LONDON – Church bells rang out and a World War II-era plane flew Saturday over the funeral service of Captain Tom Moore to honor of the veteran who single-handedly raised millions of pounds for Britain's health workers by walking laps in his backyard.
Soldiers performed ceremonial duties at the private service for Moore, who died Feb. 2 at age 100 after testing positive for COVID-19. Captain Tom, as he became known, inspired the U.K. during the first months of the coronavirus pandemic with his humble endeavor that raised almost 33 million pounds ($46 million) for Britain's National Health Service last year.
The private service was small, attended by just eight members of the veteran's immediate family. But soldiers carried his coffin, draped in the Union flag, from the hearse to a crematorium and formed a ceremonial guard. Others performed a gun salute before a C-47 Dakota military transport plane flew past.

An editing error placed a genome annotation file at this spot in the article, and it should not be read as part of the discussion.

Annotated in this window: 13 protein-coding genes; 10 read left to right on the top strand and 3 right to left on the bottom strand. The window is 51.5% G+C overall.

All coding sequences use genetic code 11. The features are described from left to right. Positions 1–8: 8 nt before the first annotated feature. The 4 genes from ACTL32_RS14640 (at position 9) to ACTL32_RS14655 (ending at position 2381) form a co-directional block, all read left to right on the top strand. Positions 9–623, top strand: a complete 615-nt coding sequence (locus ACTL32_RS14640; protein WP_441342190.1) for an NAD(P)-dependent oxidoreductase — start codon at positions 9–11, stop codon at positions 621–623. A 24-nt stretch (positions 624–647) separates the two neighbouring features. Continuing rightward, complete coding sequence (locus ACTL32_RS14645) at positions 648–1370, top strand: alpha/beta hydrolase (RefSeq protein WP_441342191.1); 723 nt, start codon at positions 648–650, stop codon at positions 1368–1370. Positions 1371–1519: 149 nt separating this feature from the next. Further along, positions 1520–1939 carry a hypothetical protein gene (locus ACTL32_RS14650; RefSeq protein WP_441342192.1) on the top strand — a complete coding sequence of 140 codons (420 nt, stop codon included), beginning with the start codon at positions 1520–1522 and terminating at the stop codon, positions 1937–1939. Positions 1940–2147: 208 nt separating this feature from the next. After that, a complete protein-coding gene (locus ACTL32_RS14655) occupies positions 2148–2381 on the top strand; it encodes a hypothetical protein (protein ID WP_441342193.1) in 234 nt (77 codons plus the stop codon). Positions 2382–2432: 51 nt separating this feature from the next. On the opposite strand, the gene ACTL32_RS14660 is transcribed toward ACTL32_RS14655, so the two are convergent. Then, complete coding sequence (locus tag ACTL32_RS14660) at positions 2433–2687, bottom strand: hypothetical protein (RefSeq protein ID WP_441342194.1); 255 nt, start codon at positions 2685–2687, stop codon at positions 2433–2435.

“Daddy, you always told us ‘Best foot forward’ and true to your word, that’s what you did last year," Moore's daughter Lucy Teixeira said at the service. “I know you will be watching us chuckling, saying ‘Don’t be too sad as something has to get you in the end.’"
His other daughter, Hannah Ingram-Moore, said the world was “enthralled” by her father's “spirt of hope, positivity and resilience.”
“They, too, saw your belief in kindness and the fundamental goodness of the human spirit," she said.
The service featured music that reflected the man being honored, opening with the rendition of “You'll Never Walk Alone” that Moore recorded for charity with Michael Ball and the NHS Voices of Care Choir. The song reached number one in the U.K. singles charts last April.
Singer Michael Bublé recorded a version of “Smile" for the funeral, and as requested by Moore, Frank Sinatra's “My Way” was played. A bugler sounded “The Last Post” to close the service.